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How to: Use Custom ASP.NET Server Controls in Visual Studio

You can make your custom server controls available in the Visual Studio Toolbox by defining the appropriate design-time attributes to be used by the visual designer. The following procedures create a simple control named MailLink, include it in the Toolbox, and use it to create an e-mail link in a Web page by rendering a hyperlink <a> element with a mailto: URL.

To create a custom control that contains design-time attributes

  1. In Visual Studio, create a library project and define a custom class that derives from WebControl, as shown in the following example.

    NoteNote:

    The complete source code is listed in the Example section.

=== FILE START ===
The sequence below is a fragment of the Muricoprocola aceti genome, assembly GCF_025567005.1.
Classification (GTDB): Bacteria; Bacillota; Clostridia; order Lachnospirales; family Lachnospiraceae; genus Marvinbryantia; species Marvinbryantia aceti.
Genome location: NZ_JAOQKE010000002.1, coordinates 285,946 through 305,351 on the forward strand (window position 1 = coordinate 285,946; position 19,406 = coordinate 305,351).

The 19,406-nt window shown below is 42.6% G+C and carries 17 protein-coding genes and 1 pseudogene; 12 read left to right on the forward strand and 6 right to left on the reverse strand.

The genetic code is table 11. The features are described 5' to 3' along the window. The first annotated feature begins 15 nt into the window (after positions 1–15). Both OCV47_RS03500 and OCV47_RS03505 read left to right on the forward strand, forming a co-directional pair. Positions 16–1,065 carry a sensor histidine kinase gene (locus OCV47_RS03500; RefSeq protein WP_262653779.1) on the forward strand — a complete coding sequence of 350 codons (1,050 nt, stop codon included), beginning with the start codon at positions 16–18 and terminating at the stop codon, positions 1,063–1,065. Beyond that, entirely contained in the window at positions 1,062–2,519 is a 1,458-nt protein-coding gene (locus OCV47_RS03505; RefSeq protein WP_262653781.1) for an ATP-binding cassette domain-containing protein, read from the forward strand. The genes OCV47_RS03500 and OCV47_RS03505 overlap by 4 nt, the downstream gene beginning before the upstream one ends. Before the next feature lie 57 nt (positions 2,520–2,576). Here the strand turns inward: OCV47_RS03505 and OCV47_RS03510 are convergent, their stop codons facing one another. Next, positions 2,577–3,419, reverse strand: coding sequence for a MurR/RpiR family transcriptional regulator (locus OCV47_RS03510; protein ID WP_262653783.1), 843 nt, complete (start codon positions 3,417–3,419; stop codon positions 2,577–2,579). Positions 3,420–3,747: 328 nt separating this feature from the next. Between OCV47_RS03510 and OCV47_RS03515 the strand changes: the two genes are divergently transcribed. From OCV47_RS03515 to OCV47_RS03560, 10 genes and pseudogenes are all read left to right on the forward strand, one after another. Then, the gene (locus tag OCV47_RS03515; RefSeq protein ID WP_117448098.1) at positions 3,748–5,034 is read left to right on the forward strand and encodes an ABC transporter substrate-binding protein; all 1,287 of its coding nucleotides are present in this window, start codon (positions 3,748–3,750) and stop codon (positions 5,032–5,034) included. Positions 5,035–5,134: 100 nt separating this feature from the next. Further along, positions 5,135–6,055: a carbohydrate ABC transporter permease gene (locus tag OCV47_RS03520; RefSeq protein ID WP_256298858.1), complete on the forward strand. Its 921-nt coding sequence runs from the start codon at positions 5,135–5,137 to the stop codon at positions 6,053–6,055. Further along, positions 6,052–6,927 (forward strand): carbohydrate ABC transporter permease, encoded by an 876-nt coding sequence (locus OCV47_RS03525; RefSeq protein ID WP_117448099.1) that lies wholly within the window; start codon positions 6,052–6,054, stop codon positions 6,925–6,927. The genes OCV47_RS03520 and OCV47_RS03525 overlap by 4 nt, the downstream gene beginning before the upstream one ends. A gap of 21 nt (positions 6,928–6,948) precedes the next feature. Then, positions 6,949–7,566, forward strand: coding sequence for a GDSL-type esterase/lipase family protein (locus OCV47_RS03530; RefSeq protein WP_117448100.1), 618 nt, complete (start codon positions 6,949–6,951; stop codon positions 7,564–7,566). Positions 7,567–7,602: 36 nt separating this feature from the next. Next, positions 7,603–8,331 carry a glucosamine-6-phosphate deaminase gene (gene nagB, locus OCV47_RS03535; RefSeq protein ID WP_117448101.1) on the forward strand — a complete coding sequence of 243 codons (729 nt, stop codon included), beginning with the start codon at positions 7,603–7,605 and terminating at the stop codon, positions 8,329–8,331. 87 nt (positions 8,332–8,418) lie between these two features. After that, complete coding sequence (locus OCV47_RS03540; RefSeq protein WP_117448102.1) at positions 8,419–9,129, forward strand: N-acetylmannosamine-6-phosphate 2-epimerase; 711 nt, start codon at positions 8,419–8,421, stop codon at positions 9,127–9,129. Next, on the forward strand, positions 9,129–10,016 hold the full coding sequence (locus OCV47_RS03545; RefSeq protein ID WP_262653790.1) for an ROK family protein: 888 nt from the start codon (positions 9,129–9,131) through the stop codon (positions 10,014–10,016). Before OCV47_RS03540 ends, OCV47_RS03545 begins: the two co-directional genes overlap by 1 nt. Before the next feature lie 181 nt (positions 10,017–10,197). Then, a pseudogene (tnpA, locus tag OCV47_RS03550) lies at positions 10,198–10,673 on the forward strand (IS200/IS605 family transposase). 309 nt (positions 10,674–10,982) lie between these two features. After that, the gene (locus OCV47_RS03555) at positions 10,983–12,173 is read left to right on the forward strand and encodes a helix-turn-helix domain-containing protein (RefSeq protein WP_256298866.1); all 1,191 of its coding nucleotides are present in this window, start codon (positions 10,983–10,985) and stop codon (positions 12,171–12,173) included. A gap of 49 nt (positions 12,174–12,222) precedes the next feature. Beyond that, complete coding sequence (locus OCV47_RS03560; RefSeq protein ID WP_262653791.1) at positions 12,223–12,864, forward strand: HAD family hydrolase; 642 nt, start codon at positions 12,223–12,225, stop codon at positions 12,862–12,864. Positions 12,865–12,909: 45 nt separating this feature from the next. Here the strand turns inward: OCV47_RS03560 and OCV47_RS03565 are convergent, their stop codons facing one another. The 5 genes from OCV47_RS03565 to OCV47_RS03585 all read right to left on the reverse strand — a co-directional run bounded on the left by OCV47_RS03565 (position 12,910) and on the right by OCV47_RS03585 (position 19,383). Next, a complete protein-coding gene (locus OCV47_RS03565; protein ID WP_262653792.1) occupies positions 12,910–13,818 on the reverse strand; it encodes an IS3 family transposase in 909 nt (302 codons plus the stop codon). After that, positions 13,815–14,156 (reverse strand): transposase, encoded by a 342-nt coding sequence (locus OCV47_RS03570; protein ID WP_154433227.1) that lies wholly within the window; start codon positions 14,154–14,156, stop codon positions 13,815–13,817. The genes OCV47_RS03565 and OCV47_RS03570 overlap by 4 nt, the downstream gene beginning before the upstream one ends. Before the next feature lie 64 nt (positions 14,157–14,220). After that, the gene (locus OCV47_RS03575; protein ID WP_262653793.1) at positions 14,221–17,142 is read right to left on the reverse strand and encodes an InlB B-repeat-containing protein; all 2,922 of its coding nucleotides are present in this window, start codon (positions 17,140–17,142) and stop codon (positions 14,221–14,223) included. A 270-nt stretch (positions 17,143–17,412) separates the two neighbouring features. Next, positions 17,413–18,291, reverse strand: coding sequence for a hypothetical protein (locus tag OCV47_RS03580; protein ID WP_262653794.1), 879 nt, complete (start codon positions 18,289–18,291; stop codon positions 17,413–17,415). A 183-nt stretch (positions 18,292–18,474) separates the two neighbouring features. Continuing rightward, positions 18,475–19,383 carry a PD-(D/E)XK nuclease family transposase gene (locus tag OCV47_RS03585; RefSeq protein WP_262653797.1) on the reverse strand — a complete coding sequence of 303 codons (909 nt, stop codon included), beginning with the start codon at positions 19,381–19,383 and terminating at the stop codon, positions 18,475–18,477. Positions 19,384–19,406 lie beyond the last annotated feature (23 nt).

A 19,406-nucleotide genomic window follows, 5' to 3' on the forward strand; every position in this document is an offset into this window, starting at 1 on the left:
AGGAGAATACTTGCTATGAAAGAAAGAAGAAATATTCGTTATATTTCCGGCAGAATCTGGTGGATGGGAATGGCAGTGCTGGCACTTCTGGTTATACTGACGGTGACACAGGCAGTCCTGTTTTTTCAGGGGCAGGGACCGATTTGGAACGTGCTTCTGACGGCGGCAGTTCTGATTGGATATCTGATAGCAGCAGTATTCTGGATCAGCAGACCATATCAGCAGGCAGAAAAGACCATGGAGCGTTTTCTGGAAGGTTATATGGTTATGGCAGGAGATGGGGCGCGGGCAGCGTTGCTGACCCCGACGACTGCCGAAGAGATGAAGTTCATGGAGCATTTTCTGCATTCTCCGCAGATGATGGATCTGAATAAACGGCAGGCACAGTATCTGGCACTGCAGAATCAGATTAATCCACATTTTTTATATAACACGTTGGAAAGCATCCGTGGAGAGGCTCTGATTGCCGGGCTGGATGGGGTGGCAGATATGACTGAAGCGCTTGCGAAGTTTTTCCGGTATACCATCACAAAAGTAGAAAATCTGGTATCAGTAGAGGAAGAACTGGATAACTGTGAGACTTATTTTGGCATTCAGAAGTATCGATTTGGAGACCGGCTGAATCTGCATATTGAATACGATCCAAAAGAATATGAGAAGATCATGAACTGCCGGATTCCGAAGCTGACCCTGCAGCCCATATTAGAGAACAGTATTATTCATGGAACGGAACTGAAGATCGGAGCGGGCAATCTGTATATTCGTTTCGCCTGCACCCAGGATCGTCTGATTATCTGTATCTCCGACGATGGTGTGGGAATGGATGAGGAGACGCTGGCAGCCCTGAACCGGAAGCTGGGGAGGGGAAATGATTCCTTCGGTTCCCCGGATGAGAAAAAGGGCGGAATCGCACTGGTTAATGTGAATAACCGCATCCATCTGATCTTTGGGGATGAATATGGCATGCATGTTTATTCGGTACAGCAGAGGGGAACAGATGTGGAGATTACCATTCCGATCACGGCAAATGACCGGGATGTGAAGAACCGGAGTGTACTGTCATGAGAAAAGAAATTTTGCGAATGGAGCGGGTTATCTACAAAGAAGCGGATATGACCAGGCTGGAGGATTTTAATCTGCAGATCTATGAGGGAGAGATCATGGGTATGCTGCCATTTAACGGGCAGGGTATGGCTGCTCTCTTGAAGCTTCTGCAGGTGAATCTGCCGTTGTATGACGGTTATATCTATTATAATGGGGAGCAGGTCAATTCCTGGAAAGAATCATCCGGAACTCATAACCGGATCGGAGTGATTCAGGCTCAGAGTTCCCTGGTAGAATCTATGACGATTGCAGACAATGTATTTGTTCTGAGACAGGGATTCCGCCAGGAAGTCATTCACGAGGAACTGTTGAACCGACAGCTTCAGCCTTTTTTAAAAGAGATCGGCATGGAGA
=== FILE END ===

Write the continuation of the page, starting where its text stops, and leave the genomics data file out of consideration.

<Assembly: TagPrefix("Samples.AspNet", "Sample")> 
    Namespace Samples.AspNet
       < _
        ToolboxData("<{0}:MailLink ID='MailLinkID' Text='WebMaster' runat=""server""> </{0}:MailLink>")> _
        Public Class MailLink
            Inherits WebControl
         ' Custom code goes here.
    End Class
    
    End Namespace
    

    [assembly:TagPrefix("Samples.AspNet", "Sample")]
    namespace Samples.AspNet
    {
        
        [
            ToolboxData("<{0}:MailLink ID='MailLinkID' Text='WebMaster' runat=\"server\"> </{0}:MailLink>")
        ]
        public class MailLink : WebControl
        {
            // Custom code goes here.
        }
    
    }
    
  2. Add design-time attributes to provide custom metadata that will be used to display the control in the visual designer at design time. The following two design attributes are the only ones needed to make the MailLink control available in the Visual Studio Toolbox.

    The TagPrefix attribute specifies the prefix in front of the control name MailLink. Together, the prefix and control name define the tag name for the custom control (in this case, <Sample:MailLink> </Sample:MailLink>).

    <Assembly: TagPrefix("Samples.AspNet", "Sample")>